If our present visitor be, as has been generally supposed, but as Mr. Bond denies, the comet of Charles Fifth, it is pleasant to reflect that its last appearance was as the herald of the great Elizabethan era in England and the beginning of modern history. 1556, the date of its last appearance, was the year in which Charles Fifth abdicated. He had been the arch-enemy of the Reformation, and his abdication may, by the light of the comet, appear to be symbolic of the defeat of the principle which opposed human freedom. It portended also the accession of Elizabeth in 1538. Edmund Spenser and Hooker were three years old and Philip Sydney two, when it shone last. Chapman was born in 1557, Bacon in 1561, Marlowe in 1562, Shakspeare in 1564. Ben. Jenson, Beaumont, Fletcher, Massinger, were not very far off. All the singers and sayers and doers

" that fill The spacious times of great Elizabeth, With sounds that echo still," were heralded by the comet of Charles Fifth.

Did it portend also the Massacre of St. Bartholomew in 1572 ; the gay heroism of' Henry of Navarre ; the career of the great William of Holland, and the gloomy reign of Philip Second, a long and desperate struggle with human nature? . These cardinal events of history occupied the half century that followed the comet. The principles which underlie American civilization were tried then by fire. The comet blazes again in our summer sky. Is it to remind us that as those principles triumphed then in establishing themselves, they shall no less conquer in saving liberty and consequently civilization now, and securing them hereafter?


IT is perfectly fair to criticize public men and measures. But malevolent interpretations of every act and word are not just or manly criticism.

If you think a man in power is a traitor, say so; but say it honestly; don't hint it sneakingly.

If you think an administration is inadequate to a crisis and needs bolstering, say so; and let the reader understand that you are bolstering because you think there is immense weakness.

If you are identified with a party and its President is elected, and you think his cabinet incapable, say so plainly, and insist that he shall choose other advisers; don't waste time and imperil the country by hints and innuendoes.

Certainly, grave faults of management are to be pointed out; well-grounded suspicions of personal dishonor in high officers should not be hushed; doubts of the wisdom of certain policies and certain appointments are to be openly stated. Such frank and free discussion is the very soul of our system. But incessant carping, sneering, jeering, girding, doubting, and denouncing, are not criticism. It is the tone, the manner, which determines the honesty and value of fault-finding. The same thing said in one way shows the wish kindly to help; said in another. It shows the determination to withstand and injure. And if you believe a man honest, and approve his course, upon the whole, and allowing for the exceptions, you will not so express your dissent in particulars as to make his bitterest enemies chuckle.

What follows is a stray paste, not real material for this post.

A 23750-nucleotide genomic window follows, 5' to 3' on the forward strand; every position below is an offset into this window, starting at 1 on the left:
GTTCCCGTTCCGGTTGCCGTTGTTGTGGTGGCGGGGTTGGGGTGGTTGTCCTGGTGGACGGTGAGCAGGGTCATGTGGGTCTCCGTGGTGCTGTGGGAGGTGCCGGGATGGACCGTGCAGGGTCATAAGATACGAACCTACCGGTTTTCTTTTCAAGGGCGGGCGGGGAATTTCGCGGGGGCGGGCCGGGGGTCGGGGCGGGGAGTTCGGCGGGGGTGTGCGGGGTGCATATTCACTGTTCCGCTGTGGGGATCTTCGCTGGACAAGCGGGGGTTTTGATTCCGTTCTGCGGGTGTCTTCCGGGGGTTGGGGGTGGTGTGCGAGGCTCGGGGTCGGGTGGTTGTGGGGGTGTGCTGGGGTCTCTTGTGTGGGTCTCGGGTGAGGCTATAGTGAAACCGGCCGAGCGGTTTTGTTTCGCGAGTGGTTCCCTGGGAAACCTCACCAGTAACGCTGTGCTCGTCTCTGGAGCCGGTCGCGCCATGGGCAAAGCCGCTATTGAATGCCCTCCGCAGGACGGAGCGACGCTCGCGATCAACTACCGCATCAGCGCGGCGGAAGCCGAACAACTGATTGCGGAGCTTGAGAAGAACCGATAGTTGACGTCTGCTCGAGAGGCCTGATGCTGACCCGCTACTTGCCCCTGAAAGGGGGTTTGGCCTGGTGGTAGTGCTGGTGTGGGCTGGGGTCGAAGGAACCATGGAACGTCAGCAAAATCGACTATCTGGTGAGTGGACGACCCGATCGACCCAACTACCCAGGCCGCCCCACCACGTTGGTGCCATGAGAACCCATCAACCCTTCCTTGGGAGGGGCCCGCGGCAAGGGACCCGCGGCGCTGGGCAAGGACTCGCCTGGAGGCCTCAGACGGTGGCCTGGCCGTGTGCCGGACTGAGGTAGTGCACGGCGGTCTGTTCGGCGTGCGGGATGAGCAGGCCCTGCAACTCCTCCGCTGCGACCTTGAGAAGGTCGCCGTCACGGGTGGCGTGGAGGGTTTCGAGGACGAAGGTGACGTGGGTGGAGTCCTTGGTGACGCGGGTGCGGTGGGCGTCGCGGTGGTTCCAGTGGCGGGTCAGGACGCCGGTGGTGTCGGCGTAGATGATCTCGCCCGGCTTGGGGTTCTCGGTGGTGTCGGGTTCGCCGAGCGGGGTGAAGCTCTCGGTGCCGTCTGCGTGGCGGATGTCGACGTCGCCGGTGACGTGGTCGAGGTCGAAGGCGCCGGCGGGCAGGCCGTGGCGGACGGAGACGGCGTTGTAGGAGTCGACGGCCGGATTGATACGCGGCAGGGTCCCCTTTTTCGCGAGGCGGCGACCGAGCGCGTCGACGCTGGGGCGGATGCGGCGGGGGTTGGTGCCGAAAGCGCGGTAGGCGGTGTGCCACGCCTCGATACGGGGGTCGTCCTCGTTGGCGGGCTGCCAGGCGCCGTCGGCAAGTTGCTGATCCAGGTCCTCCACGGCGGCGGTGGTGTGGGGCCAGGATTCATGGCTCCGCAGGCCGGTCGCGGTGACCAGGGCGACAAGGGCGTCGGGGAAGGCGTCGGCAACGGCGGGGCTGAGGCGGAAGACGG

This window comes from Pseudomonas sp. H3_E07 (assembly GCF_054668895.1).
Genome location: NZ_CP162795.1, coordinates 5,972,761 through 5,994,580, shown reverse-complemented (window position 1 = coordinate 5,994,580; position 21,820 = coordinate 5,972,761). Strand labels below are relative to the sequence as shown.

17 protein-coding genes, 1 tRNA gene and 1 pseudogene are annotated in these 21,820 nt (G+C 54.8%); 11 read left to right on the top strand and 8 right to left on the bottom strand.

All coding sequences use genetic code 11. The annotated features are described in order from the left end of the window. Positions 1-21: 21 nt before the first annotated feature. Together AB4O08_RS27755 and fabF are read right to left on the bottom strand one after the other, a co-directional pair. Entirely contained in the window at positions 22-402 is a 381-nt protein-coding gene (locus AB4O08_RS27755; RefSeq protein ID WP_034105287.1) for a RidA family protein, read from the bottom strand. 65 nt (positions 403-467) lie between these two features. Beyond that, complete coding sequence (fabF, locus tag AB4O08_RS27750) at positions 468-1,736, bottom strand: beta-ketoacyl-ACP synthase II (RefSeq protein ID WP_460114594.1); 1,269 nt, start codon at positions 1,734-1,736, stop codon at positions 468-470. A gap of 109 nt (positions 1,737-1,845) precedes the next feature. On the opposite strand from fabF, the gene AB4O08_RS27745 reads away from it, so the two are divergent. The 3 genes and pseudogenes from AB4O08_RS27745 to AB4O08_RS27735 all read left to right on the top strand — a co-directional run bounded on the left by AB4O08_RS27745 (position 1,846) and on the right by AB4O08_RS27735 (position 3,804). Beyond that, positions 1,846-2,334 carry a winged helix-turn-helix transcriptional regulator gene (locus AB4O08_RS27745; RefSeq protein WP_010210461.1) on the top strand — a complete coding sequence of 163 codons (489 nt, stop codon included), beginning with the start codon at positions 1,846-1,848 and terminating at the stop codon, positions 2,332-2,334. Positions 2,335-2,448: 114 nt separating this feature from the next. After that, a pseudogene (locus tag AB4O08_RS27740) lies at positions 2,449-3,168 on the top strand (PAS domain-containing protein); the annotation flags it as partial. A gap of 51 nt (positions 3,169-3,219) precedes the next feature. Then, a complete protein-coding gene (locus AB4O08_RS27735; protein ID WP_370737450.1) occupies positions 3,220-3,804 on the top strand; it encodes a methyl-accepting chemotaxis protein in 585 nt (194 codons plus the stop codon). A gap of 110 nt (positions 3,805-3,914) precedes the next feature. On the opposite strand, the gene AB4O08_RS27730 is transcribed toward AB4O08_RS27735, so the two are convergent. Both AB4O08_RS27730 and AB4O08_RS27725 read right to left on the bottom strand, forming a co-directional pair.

No loyal man or paper, at this or any juncture, is bound or expected to approve every act of the Administration through thick and thin. But he is honorably bound to express his disapproval in such a way that the cause shall be helped and not hindered. If he can not express it so as to help, he has no call to speak at all in so solemn a moment.


A QUIET man asked a shrewd clergyman who had been praying for rain, whether he thought the Almighty answered a special prayer of that kind. " Certainly," returned the clergyman, " if you only pray long enough." And, indeed, in that way we could hardly ask for any thing in the due order of nature that we should not receive.


A shrewd newspaper, in time of war, might pursue the same plans with the same success. Without military skill, or information of the difficulties to be met in the rebels' country, or any other than a general knowledge of the probable number of armed men near Washington, and the distance in miles to Richmond; without the least comprehension of necessary military detail, without which advance would be a crime, it might incessantly shout, "Forward ! forward !" and when the Government, having made all its preparations, based upon all its knowledge, gloved at the proper moment and in its own time, forward, such a paper might complacently shake its head and say, "There! don't you see ! I did it. If I had not (Next Page)